The remaining question is simply math.  What is the value of your business to you? What if you could prepare to continue on even in the face of natural disaster?


Something easy for all you Windows users out there

I sometimes forget that the simple things can be the most productive.  So today, I am going to make your day a little easier with two little-known keystrokes that can save you a lot of time.

The only caveat is that you must first locate the WINDOWS key on your keyboard.  It is typically on the same row as your space bar and is usually the Microsoft Logo.

Got it ?

The rest is easy.

It is time to get up from your computer and you have left something that you don’t want others to see and/or modify what you are working on.

Hit the WINDOWS key and the letter L – want to try it now ??  I’ll wait, go ahead …

Wasn’t that cool ?

One more (I use this one a lot) – need to minimize everything on your desktop ?  Sure, you could go mouse over to that little box to the right of the clock and click that, OR you could very quickly hit the WINDOWS key and the letter M.

So, if you can remember that L locks the computer and M minimizes the apps, you can fly through your day a little faster.


What does my smart phone know about me? (And what do I know about it?)

As a Certified Computer Examiner, and a Mobile Certified Examiner, I have the opportunity to look into all kinds of devices looking for information which is responsive to a subpoena and has probative value.  I tend to forget that most folks don’t realize what is in their device.  I was asked to look at a website today to determine if I could tell when it was accessed and by whom.  Simple enough – I went to the access logs of the site, and found exactly what I was looking for.  Well, that seems straight forward enough, doesn’t it ?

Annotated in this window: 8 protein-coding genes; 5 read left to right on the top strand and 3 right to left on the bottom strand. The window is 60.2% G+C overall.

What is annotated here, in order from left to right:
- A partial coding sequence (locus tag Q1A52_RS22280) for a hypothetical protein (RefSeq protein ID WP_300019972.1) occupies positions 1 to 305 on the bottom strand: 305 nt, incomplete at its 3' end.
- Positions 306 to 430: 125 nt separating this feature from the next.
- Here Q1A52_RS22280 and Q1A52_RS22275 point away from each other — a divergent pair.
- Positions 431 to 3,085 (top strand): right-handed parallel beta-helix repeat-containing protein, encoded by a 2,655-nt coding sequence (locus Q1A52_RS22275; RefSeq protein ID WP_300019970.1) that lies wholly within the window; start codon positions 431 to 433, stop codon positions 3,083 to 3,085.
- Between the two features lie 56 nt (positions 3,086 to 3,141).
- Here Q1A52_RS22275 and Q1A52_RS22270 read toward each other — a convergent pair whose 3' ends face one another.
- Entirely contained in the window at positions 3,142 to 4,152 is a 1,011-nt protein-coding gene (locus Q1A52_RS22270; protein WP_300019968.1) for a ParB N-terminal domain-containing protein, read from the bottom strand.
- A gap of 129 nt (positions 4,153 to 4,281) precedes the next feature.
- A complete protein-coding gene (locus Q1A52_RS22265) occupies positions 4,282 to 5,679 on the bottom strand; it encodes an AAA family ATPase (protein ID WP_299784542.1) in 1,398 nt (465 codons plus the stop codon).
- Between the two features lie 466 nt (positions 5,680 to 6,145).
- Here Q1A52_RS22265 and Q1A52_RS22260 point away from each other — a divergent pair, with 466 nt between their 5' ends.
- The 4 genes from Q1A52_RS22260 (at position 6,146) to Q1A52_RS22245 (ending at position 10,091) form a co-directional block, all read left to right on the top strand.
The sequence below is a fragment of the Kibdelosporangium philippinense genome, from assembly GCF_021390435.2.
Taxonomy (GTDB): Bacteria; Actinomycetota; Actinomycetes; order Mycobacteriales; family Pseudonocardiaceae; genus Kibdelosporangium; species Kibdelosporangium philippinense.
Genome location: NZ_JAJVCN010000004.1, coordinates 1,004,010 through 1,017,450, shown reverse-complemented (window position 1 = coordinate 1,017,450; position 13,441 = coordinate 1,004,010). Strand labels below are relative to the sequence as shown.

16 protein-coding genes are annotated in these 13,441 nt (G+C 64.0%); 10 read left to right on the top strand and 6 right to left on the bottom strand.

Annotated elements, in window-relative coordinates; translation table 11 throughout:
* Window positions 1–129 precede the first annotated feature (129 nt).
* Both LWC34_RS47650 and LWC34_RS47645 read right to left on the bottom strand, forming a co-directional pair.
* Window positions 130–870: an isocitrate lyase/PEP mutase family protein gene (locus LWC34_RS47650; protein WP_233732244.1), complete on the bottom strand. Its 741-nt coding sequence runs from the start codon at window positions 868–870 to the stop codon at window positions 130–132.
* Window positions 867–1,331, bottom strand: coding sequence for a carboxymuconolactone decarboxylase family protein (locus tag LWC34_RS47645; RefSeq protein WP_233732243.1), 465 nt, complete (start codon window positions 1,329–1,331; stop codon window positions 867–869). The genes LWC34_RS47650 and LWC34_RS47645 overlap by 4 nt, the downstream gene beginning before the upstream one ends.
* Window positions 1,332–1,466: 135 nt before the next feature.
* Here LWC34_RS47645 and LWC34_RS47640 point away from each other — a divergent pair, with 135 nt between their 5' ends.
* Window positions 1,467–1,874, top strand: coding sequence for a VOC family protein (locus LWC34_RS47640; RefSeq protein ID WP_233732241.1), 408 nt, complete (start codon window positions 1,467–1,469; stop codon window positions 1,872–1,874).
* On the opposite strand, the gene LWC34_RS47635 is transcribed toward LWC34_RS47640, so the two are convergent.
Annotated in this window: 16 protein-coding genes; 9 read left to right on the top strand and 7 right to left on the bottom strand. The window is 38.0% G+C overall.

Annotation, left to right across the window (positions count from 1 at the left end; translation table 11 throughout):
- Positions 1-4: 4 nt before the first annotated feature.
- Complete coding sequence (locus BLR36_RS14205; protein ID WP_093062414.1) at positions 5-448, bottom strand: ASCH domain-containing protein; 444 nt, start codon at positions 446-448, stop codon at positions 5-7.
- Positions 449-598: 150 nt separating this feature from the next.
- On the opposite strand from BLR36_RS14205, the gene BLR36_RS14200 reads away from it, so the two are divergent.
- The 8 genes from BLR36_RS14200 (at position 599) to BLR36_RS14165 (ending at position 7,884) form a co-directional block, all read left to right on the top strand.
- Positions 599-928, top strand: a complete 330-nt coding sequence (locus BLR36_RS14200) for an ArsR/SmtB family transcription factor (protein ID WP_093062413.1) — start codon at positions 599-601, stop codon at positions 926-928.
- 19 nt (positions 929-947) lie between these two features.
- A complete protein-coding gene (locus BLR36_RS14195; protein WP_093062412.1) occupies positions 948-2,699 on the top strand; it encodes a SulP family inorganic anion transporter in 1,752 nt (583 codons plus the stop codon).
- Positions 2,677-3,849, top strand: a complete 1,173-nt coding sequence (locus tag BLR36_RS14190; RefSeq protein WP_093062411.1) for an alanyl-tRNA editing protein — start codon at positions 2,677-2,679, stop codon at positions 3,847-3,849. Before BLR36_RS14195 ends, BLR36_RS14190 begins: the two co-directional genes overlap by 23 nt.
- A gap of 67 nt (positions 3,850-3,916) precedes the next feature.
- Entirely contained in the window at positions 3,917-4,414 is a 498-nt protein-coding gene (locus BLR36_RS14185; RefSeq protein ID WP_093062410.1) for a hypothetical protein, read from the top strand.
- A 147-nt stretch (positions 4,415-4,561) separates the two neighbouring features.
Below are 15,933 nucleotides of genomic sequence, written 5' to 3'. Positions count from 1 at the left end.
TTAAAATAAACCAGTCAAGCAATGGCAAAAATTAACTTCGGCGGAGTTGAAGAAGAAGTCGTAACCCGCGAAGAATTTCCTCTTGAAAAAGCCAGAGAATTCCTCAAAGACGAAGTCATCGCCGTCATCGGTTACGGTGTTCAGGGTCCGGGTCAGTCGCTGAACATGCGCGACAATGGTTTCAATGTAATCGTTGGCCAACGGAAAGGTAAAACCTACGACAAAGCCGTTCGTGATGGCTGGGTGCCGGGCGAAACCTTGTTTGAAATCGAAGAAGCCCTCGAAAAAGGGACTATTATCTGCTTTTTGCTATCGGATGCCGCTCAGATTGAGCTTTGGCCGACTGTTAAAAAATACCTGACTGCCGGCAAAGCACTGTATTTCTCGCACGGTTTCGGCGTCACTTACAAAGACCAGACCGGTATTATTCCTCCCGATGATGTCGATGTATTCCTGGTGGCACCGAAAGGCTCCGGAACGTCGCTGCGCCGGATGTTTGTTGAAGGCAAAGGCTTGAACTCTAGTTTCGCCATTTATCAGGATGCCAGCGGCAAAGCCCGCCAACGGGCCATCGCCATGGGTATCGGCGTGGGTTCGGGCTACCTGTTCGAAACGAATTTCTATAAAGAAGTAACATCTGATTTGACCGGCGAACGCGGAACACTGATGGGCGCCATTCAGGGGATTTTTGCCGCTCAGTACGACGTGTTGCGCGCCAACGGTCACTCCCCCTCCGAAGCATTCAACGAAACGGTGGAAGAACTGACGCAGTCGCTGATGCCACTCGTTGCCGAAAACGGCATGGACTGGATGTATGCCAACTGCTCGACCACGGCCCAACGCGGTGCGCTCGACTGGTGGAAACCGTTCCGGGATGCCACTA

I was a little surprised at the reaction of the attorney I was working with, until I realized that most folks don’t know what information that their Smart Phone is willing to give up.

I was able to tell the attorney :

  1. What type of phone the user had
  2. What browser they were using
  3. What they searched on their telephone to find the website in question
  4. and their GPS co-ordinates when the request was made.

Do you suffer from “Too Quick to Click” Syndrome?

The perils of being “too quick to click”…

We have all gotten them – those familiar looking emails from banks, facebook, twitter, that all turn out to be less than genuine.  The tactics that they use are things designed to make you act quickly : someone has compromised your account, someone made a withdraw, YOU have cancelled your facebook account.  These outrageous claims are designed to make you want to correct the problem IMMEDIATELY.  That is exactly what these ne’er-do-wells are seeking to do, get you to CLICK HERE before you think.

I am an advocate of knowledge.  To quote a movie icon, “knowledge is good”.  Unfortunately, the evil people of this world watched another movie quoting that “greed is good”.  Knowledge will win in this arena.

When I showed an email to someone this morning, she made the comment “If these criminals ever get to the place where their English is good, then how will people know they are being scammed?”